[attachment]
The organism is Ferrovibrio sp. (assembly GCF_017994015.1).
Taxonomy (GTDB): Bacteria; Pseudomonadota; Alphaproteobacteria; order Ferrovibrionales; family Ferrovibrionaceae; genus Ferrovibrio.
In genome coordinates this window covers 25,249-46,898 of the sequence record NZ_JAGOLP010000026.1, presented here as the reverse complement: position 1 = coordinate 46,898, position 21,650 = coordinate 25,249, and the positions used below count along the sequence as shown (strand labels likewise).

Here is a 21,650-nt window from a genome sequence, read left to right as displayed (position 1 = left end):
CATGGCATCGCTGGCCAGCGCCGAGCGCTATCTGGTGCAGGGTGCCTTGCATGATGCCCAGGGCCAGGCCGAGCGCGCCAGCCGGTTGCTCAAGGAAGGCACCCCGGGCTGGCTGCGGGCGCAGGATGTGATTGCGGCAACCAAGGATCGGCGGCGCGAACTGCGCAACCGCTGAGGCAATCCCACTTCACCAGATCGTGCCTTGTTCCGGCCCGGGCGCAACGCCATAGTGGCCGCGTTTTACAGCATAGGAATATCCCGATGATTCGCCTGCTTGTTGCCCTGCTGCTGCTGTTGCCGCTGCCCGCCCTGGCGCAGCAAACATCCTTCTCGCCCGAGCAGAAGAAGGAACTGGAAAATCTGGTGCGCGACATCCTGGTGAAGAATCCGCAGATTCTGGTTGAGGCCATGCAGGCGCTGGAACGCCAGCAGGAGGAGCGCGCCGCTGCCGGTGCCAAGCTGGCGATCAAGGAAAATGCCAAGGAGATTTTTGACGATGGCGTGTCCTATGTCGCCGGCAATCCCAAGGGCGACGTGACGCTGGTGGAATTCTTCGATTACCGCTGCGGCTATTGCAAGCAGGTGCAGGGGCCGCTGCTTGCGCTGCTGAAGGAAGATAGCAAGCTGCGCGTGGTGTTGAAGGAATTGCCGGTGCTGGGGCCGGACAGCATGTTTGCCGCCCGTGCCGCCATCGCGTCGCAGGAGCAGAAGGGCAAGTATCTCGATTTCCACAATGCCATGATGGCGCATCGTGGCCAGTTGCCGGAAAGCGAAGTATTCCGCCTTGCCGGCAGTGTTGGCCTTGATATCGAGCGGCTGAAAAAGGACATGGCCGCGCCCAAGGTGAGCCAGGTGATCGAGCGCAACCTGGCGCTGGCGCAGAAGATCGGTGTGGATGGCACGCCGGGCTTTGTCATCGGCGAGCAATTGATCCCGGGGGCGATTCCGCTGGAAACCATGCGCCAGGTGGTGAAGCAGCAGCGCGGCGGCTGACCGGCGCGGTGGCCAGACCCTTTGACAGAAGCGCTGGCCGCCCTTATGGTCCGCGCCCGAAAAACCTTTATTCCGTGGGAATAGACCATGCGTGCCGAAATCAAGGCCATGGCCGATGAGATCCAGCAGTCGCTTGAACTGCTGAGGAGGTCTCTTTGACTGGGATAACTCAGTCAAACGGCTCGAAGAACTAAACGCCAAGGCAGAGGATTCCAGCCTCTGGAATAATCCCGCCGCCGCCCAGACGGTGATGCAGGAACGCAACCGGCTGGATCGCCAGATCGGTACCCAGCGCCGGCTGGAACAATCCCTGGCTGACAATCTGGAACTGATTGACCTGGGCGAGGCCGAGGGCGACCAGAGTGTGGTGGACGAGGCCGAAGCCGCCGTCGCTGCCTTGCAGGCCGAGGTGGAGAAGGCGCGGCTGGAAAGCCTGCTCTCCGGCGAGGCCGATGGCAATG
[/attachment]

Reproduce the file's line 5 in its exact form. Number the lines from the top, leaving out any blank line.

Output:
CATGGCATCGCTGGCCAGCGCCGAGCGCTATCTGGTGCAGGGTGCCTTGCATGATGCCCAGGGCCAGGCCGAGCGCGCCAGCCGGTTGCTCAAGGAAGGCACCCCGGGCTGGCTGCGGGCGCAGGATGTGATTGCGGCAACCAAGGATCGGCGGCGCGAACTGCGCAACCGCTGAGGCAATCCCACTTCACCAGATCGTGCCTTGTTCCGGCCCGGGCGCAACGCCATAGTGGCCGCGTTTTACAGCATAGGAATATCCCGATGATTCGCCTGCTTGTTGCCCTGCTGCTGCTGTTGCCGCTGCCCGCCCTGGCGCAGCAAACATCCTTCTCGCCCGAGCAGAAGAAGGAACTGGAAAATCTGGTGCGCGACATCCTGGTGAAGAATCCGCAGATTCTGGTTGAGGCCATGCAGGCGCTGGAACGCCAGCAGGAGGAGCGCGCCGCTGCCGGTGCCAAGCTGGCGATCAAGGAAAATGCCAAGGAGATTTTTGACGATGGCGTGTCCTATGTCGCCGGCAATCCCAAGGGCGACGTGACGCTGGTGGAATTCTTCGATTACCGCTGCGGCTATTGCAAGCAGGTGCAGGGGCCGCTGCTTGCGCTGCTGAAGGAAGATAGCAAGCTGCGCGTGGTGTTGAAGGAATTGCCGGTGCTGGGGCCGGACAGCATGTTTGCCGCCCGTGCCGCCATCGCGTCGCAGGAGCAGAAGGGCAAGTATCTCGATTTCCACAATGCCATGATGGCGCATCGTGGCCAGTTGCCGGAAAGCGAAGTATTCCGCCTTGCCGGCAGTGTTGGCCTTGATATCGAGCGGCTGAAAAAGGACATGGCCGCGCCCAAGGTGAGCCAGGTGATCGAGCGCAACCTGGCGCTGGCGCAGAAGATCGGTGTGGATGGCACGCCGGGCTTTGTCATCGGCGAGCAATTGATCCCGGGGGCGATTCCGCTGGAAACCATGCGCCAGGTGGTGAAGCAGCAGCGCGGCGGCTGACCGGCGCGGTGGCCAGACCCTTTGACAGAAGCGCTGGCCGCCCTTATGGTCCGCGCCCGAAAAACCTTTATTCCGTGGGAATAGACCATGCGTGCCGAAATCAAGGCCATGGCCGATGAGATCCAGCAGTCGCTTGAACTGCTGAGGAGGTCTCTTTGACTGGGATAACTCAGTCAAACGGCTCGAAGAACTAAACGCCAAGGCAGAGGATTCCAGCCTCTGGAATAATCCCGCCGCCGCCCAGACGGTGATGCAGGAACGCAACCGGCTGGATCGCCAGATCGGTACCCAGCGCCGGCTGGAACAATCCCTGGCTGACAATCTGGAACTGATTGACCTGGGCGAGGCCGAGGGCGACCAGAGTGTGGTGGACGAGGCCGAAGCCGCCGTCGCTGCCTTGCAGGCCGAGGTGGAGAAGGCGCGGCTGGAAAGCCTGCTCTCCGGCGAGGCCGATGGCAATG